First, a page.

And we see that our integral becomes really nice. It’s the integral of 𝑒 to the fifth power d𝑒. Well, the antiderivative of 𝑒 to the fifth power is 𝑒 to the sixth power over six. So, the integral of 𝑒 to the fifth power d𝑒 is 𝑒 to the sixth power over six plus the constant of integration 𝑐. Remember though, our integral’s in terms of π‘₯, so we replace 𝑒 with negative six π‘₯ to the fourth power minus five cos of six π‘₯.

And we’ve evaluated our integral. It’s a sixth of negative six π‘₯ to the fourth power minus five cos of six π‘₯ to the sixth power plus 𝑐. In our final example, we will look at how we can use integration by substitution to integrate a logarithmic function.

Determine the integral of negative 11 over six π‘₯ times the cube root of the natural log of π‘₯ dπ‘₯.

In order to evaluate this integral, we need to spot that the derivative of the natural log of π‘₯ is one over π‘₯ and that a part of our function is a scalar multiple of one over π‘₯. This tells us we can use integration by substitution to evaluate our integral. We let 𝑒 be equal to the natural log of π‘₯. And we’ve seen that d𝑒 by dπ‘₯ is, therefore, one over π‘₯.

Remember, d𝑒 by dπ‘₯ is not a fraction but we treat it a little like one when performing integration by substitution. And we see that this is equivalent to saying d𝑒 is equal to one over π‘₯dπ‘₯. Let’s substitute what we now have into our integral. If we take out a factor of negative eleven-sixths, we see that we can replace one over π‘₯ dπ‘₯ with d𝑒. And we can replace the natural log of π‘₯ with 𝑒.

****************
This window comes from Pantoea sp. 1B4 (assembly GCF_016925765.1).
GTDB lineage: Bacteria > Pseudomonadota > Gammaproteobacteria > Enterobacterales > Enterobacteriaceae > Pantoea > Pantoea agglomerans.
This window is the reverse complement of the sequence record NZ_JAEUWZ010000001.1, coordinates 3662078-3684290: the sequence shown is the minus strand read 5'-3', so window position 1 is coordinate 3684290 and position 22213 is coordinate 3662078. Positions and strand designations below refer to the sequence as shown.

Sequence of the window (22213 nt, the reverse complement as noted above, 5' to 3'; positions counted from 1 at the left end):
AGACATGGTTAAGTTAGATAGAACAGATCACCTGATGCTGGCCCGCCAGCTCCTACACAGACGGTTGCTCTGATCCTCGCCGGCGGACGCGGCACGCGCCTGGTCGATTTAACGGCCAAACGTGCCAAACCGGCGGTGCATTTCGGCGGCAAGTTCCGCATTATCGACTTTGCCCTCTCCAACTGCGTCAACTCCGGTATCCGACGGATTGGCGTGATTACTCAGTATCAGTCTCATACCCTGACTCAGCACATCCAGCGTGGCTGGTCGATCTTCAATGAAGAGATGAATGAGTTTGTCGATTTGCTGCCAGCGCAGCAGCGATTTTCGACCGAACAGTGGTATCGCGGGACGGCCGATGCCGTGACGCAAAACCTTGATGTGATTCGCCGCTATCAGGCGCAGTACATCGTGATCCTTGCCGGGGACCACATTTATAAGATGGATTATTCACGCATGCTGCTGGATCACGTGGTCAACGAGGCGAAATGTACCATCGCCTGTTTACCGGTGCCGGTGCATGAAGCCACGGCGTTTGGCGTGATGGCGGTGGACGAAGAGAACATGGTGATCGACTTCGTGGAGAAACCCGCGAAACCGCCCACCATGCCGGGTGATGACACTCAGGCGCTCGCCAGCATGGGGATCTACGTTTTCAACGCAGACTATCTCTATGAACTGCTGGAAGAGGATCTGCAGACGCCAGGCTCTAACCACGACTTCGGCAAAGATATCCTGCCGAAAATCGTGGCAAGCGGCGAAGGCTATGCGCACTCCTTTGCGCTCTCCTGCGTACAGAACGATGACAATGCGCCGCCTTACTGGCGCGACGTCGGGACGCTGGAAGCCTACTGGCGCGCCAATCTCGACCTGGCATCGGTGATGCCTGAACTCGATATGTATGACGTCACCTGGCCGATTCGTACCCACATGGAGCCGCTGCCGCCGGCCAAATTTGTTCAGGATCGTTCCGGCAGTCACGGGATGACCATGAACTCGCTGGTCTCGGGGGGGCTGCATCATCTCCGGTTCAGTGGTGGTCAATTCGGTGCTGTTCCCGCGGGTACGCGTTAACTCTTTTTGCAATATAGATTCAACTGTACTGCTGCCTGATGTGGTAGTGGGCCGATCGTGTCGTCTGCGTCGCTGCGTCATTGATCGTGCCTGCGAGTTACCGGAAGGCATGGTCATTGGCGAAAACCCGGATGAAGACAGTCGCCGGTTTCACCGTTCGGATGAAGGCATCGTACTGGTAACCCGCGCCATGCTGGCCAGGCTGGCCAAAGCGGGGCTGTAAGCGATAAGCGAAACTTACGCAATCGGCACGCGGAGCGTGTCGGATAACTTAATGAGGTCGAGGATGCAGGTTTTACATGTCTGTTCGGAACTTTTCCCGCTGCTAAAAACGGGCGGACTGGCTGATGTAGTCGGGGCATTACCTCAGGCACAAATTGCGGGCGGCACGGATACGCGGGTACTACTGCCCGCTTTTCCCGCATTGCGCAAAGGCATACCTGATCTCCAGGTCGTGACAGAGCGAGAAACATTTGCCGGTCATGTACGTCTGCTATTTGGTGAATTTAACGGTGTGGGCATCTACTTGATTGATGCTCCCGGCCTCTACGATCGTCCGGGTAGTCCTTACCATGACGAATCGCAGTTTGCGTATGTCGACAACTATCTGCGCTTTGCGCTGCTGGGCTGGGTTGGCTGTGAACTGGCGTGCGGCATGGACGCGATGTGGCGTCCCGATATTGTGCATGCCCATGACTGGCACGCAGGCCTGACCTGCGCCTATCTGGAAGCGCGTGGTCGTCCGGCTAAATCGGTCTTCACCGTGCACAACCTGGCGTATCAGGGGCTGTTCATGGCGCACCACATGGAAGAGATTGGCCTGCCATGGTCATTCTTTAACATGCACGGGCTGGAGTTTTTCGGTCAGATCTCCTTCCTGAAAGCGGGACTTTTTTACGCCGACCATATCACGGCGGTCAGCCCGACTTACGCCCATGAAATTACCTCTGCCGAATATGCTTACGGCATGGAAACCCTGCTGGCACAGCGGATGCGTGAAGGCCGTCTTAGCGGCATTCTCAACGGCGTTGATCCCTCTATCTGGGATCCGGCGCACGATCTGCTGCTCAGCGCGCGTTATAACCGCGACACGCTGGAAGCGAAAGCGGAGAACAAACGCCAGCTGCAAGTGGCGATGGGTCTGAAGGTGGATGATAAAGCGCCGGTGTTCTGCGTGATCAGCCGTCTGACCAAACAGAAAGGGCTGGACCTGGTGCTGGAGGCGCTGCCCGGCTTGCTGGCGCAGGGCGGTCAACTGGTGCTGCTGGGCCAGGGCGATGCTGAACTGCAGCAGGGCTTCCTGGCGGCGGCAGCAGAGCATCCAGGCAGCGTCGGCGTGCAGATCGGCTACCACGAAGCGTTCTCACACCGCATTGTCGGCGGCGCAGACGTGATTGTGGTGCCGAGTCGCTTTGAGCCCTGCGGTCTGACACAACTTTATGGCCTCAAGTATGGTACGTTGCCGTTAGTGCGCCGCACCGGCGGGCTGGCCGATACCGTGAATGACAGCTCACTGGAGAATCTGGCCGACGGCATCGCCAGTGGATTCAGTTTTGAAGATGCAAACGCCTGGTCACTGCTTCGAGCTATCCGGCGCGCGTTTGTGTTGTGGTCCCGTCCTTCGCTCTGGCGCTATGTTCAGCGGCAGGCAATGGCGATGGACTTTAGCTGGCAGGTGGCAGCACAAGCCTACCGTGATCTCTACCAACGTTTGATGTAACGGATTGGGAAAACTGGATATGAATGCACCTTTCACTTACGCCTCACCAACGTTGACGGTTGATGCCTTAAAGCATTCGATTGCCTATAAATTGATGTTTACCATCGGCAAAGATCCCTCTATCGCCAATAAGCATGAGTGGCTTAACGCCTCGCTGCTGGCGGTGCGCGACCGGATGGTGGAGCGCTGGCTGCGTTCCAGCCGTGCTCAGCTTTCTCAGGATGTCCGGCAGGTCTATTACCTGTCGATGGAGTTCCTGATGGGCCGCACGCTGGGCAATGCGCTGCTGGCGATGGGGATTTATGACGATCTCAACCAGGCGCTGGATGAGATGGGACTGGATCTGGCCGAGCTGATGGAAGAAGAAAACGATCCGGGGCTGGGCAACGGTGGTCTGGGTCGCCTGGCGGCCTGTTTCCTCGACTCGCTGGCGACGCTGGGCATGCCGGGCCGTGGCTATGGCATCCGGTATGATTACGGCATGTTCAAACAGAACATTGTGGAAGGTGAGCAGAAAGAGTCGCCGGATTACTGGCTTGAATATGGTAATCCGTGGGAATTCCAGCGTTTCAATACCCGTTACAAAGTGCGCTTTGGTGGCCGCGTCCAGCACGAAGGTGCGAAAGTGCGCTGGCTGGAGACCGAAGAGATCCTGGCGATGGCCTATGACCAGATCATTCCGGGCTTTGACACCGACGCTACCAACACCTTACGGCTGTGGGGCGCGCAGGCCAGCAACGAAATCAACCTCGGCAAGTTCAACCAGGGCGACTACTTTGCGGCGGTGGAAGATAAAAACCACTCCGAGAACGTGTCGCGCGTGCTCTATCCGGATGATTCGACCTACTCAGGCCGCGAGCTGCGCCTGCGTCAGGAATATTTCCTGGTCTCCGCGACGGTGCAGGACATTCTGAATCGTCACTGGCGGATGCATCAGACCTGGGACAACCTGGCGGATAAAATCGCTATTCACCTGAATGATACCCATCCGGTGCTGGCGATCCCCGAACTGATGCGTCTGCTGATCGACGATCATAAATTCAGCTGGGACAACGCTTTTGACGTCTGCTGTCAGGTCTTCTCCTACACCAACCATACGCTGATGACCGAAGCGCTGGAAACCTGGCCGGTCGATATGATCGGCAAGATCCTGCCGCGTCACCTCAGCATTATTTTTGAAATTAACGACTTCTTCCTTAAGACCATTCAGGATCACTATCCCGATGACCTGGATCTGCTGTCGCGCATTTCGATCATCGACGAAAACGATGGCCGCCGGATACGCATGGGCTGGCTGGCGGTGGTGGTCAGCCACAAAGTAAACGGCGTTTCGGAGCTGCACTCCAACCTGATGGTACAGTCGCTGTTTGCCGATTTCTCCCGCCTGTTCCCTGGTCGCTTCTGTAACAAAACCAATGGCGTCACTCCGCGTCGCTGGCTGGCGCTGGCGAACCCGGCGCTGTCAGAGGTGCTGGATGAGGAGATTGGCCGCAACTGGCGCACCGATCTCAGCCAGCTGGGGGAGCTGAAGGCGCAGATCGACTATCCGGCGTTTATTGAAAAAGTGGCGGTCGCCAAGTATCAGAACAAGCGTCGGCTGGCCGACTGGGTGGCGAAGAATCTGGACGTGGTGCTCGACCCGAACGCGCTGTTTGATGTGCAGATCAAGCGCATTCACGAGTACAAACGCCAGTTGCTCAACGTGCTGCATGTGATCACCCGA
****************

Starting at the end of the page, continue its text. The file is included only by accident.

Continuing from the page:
To make this easy to integrate, we recall that the cube root of 𝑒 is the same as 𝑒 to the power of one-third. And we know that the antiderivative of 𝑒 to the power of one-third is 𝑒 to the power of four-thirds divided by four-thirds, or three-quarters 𝑒 to the power of four-thirds. We distribute our parentheses, and we see that our integral is equal to negative eleven-eighths times 𝑒 to the power of four-thirds plus capital 𝐢.

And I’ve changed it from a lowercase 𝑐 to a capital 𝐢, as we’ve multiplied our original constant of integration by negative eleven-sixths, thereby changing the number. It is, of course, important to remember that our original integral was in terms of π‘₯. So, we replace 𝑒 with the natural log of π‘₯. And we see that our answer is negative eleven-eighths times the natural log of π‘₯ to the power of four-thirds plus 𝐢.

In this video, we’ve seen that we can introduce a substitution to find the integral of more complicated functions. We’ve learned that we usually try to choose 𝑒 to be some factor of the integrand whose differential also occurs, albeit some scalar multiple of it. If that’s not possible though, we try choosing 𝑒 to be some complicated part of the integrand. This might be the inner function in a composite function or similar. We also saw that this method can be used to integrate functions involving roots, trigonometric functions, and logarithmic functions.